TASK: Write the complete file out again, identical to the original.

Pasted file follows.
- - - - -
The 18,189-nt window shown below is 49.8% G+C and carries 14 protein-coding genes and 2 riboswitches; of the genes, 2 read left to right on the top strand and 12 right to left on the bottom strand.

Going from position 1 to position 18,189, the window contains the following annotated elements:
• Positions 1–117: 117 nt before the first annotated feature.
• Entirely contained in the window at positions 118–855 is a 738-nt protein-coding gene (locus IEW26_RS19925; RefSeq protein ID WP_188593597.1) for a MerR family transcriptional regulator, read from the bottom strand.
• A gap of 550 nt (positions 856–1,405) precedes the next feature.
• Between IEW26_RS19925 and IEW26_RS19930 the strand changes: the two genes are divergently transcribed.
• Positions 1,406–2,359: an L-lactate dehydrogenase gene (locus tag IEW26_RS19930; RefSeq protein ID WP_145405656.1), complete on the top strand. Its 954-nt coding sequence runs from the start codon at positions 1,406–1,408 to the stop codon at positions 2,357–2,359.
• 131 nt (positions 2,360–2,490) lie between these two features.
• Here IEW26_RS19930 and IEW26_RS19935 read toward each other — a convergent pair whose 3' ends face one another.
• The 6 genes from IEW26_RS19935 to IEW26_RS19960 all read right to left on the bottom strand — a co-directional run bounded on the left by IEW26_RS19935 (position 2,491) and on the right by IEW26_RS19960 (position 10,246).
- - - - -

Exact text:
The 18,189-nt window shown below is 49.8% G+C and carries 14 protein-coding genes and 2 riboswitches; of the genes, 2 read left to right on the top strand and 12 right to left on the bottom strand.

Going from position 1 to position 18,189, the window contains the following annotated elements:
• Positions 1–117: 117 nt before the first annotated feature.
• Entirely contained in the window at positions 118–855 is a 738-nt protein-coding gene (locus IEW26_RS19925; RefSeq protein ID WP_188593597.1) for a MerR family transcriptional regulator, read from the bottom strand.
• A gap of 550 nt (positions 856–1,405) precedes the next feature.
• Between IEW26_RS19925 and IEW26_RS19930 the strand changes: the two genes are divergently transcribed.
• Positions 1,406–2,359: an L-lactate dehydrogenase gene (locus tag IEW26_RS19930; RefSeq protein ID WP_145405656.1), complete on the top strand. Its 954-nt coding sequence runs from the start codon at positions 1,406–1,408 to the stop codon at positions 2,357–2,359.
• 131 nt (positions 2,360–2,490) lie between these two features.
• Here IEW26_RS19930 and IEW26_RS19935 read toward each other — a convergent pair whose 3' ends face one another.
• The 6 genes from IEW26_RS19935 to IEW26_RS19960 all read right to left on the bottom strand — a co-directional run bounded on the left by IEW26_RS19935 (position 2,491) and on the right by IEW26_RS19960 (position 10,246).